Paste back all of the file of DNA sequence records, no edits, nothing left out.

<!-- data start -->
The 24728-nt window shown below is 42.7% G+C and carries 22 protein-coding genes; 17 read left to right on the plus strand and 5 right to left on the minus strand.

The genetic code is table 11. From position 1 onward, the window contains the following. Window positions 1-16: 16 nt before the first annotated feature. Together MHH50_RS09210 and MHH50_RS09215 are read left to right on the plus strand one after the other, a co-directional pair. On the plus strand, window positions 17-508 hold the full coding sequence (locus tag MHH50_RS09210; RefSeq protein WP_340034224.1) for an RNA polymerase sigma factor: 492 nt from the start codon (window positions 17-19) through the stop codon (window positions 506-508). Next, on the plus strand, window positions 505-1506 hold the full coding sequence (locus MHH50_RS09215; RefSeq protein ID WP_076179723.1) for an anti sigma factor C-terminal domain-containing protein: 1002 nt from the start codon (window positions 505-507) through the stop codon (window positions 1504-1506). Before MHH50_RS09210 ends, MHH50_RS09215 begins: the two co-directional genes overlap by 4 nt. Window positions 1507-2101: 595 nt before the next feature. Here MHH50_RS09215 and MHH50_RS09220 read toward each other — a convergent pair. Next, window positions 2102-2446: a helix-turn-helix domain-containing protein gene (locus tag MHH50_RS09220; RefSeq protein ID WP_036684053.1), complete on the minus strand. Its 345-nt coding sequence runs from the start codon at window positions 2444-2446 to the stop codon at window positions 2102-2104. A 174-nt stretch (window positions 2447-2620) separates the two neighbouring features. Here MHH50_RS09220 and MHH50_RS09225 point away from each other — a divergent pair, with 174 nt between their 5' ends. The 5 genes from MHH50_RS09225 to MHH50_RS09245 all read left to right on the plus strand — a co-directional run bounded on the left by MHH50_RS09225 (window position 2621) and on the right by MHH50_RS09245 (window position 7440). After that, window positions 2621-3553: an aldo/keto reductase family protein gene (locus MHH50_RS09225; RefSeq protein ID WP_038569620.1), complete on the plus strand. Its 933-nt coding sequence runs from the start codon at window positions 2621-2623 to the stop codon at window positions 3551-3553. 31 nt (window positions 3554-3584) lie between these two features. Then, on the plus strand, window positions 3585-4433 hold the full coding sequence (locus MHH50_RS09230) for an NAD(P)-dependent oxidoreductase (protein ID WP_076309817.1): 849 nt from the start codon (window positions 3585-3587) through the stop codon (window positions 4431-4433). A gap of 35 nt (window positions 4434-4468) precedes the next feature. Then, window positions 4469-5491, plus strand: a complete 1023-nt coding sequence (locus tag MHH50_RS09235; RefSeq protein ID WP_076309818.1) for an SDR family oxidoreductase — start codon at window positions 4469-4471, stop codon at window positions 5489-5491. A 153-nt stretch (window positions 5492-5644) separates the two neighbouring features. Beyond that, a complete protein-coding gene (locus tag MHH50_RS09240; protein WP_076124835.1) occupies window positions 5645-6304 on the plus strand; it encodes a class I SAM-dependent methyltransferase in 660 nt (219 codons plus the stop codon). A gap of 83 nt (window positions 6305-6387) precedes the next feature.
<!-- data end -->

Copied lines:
The 24728-nt window shown below is 42.7% G+C and carries 22 protein-coding genes; 17 read left to right on the plus strand and 5 right to left on the minus strand.

The genetic code is table 11. From position 1 onward, the window contains the following. Window positions 1-16: 16 nt before the first annotated feature. Together MHH50_RS09210 and MHH50_RS09215 are read left to right on the plus strand one after the other, a co-directional pair. On the plus strand, window positions 17-508 hold the full coding sequence (locus tag MHH50_RS09210; RefSeq protein WP_340034224.1) for an RNA polymerase sigma factor: 492 nt from the start codon (window positions 17-19) through the stop codon (window positions 506-508). Next, on the plus strand, window positions 505-1506 hold the full coding sequence (locus MHH50_RS09215; RefSeq protein ID WP_076179723.1) for an anti sigma factor C-terminal domain-containing protein: 1002 nt from the start codon (window positions 505-507) through the stop codon (window positions 1504-1506). Before MHH50_RS09210 ends, MHH50_RS09215 begins: the two co-directional genes overlap by 4 nt. Window positions 1507-2101: 595 nt before the next feature. Here MHH50_RS09215 and MHH50_RS09220 read toward each other — a convergent pair. Next, window positions 2102-2446: a helix-turn-helix domain-containing protein gene (locus tag MHH50_RS09220; RefSeq protein ID WP_036684053.1), complete on the minus strand. Its 345-nt coding sequence runs from the start codon at window positions 2444-2446 to the stop codon at window positions 2102-2104. A 174-nt stretch (window positions 2447-2620) separates the two neighbouring features. Here MHH50_RS09220 and MHH50_RS09225 point away from each other — a divergent pair, with 174 nt between their 5' ends. The 5 genes from MHH50_RS09225 to MHH50_RS09245 all read left to right on the plus strand — a co-directional run bounded on the left by MHH50_RS09225 (window position 2621) and on the right by MHH50_RS09245 (window position 7440). After that, window positions 2621-3553: an aldo/keto reductase family protein gene (locus MHH50_RS09225; RefSeq protein ID WP_038569620.1), complete on the plus strand. Its 933-nt coding sequence runs from the start codon at window positions 2621-2623 to the stop codon at window positions 3551-3553. 31 nt (window positions 3554-3584) lie between these two features. Then, on the plus strand, window positions 3585-4433 hold the full coding sequence (locus MHH50_RS09230) for an NAD(P)-dependent oxidoreductase (protein ID WP_076309817.1): 849 nt from the start codon (window positions 3585-3587) through the stop codon (window positions 4431-4433). A gap of 35 nt (window positions 4434-4468) precedes the next feature. Then, window positions 4469-5491, plus strand: a complete 1023-nt coding sequence (locus tag MHH50_RS09235; RefSeq protein ID WP_076309818.1) for an SDR family oxidoreductase — start codon at window positions 4469-4471, stop codon at window positions 5489-5491. A 153-nt stretch (window positions 5492-5644) separates the two neighbouring features. Beyond that, a complete protein-coding gene (locus tag MHH50_RS09240; protein WP_076124835.1) occupies window positions 5645-6304 on the plus strand; it encodes a class I SAM-dependent methyltransferase in 660 nt (219 codons plus the stop codon). A gap of 83 nt (window positions 6305-6387) precedes the next feature.